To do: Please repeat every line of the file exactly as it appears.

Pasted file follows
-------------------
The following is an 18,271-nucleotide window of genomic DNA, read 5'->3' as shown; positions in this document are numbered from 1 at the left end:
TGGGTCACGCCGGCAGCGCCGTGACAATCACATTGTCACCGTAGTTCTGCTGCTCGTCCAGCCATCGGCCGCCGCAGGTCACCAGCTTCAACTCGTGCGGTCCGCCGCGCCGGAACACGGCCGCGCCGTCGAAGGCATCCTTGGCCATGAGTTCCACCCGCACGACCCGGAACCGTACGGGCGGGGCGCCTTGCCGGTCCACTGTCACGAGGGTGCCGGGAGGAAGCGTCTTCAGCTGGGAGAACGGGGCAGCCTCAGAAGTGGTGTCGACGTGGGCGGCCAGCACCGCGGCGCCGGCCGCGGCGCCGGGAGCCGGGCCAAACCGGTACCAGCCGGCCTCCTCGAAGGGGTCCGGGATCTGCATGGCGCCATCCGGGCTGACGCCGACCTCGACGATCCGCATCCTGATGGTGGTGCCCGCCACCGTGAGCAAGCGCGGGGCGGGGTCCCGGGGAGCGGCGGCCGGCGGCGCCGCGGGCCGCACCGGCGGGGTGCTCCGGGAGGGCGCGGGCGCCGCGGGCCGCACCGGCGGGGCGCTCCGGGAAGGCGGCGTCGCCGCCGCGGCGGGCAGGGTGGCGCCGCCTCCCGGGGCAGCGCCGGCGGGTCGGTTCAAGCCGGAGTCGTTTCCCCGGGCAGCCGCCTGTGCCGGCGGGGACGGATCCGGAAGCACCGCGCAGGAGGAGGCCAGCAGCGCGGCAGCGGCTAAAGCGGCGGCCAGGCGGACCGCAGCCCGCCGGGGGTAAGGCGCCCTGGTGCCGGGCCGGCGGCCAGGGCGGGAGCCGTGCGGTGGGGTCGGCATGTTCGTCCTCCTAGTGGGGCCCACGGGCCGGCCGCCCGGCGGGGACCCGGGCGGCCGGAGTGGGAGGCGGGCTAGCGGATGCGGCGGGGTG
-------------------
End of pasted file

The following is an 18,271-nucleotide window of genomic DNA, read 5'->3' as shown; positions in this document are numbered from 1 at the left end:
TGGGTCACGCCGGCAGCGCCGTGACAATCACATTGTCACCGTAGTTCTGCTGCTCGTCCAGCCATCGGCCGCCGCAGGTCACCAGCTTCAACTCGTGCGGTCCGCCGCGCCGGAACACGGCCGCGCCGTCGAAGGCATCCTTGGCCATGAGTTCCACCCGCACGACCCGGAACCGTACGGGCGGGGCGCCTTGCCGGTCCACTGTCACGAGGGTGCCGGGAGGAAGCGTCTTCAGCTGGGAGAACGGGGCAGCCTCAGAAGTGGTGTCGACGTGGGCGGCCAGCACCGCGGCGCCGGCCGCGGCGCCGGGAGCCGGGCCAAACCGGTACCAGCCGGCCTCCTCGAAGGGGTCCGGGATCTGCATGGCGCCATCCGGGCTGACGCCGACCTCGACGATCCGCATCCTGATGGTGGTGCCCGCCACCGTGAGCAAGCGCGGGGCGGGGTCCCGGGGAGCGGCGGCCGGCGGCGCCGCGGGCCGCACCGGCGGGGTGCTCCGGGAGGGCGCGGGCGCCGCGGGCCGCACCGGCGGGGCGCTCCGGGAAGGCGGCGTCGCCGCCGCGGCGGGCAGGGTGGCGCCGCCTCCCGGGGCAGCGCCGGCGGGTCGGTTCAAGCCGGAGTCGTTTCCCCGGGCAGCCGCCTGTGCCGGCGGGGACGGATCCGGAAGCACCGCGCAGGAGGAGGCCAGCAGCGCGGCAGCGGCTAAAGCGGCGGCCAGGCGGACCGCAGCCCGCCGGGGGTAAGGCGCCCTGGTGCCGGGCCGGCGGCCAGGGCGGGAGCCGTGCGGTGGGGTCGGCATGTTCGTCCTCCTAGTGGGGCCCACGGGCCGGCCGCCCGGCGGGGACCCGGGCGGCCGGAGTGGGAGGCGGGCTAGCGGATGCGGCGGGGTG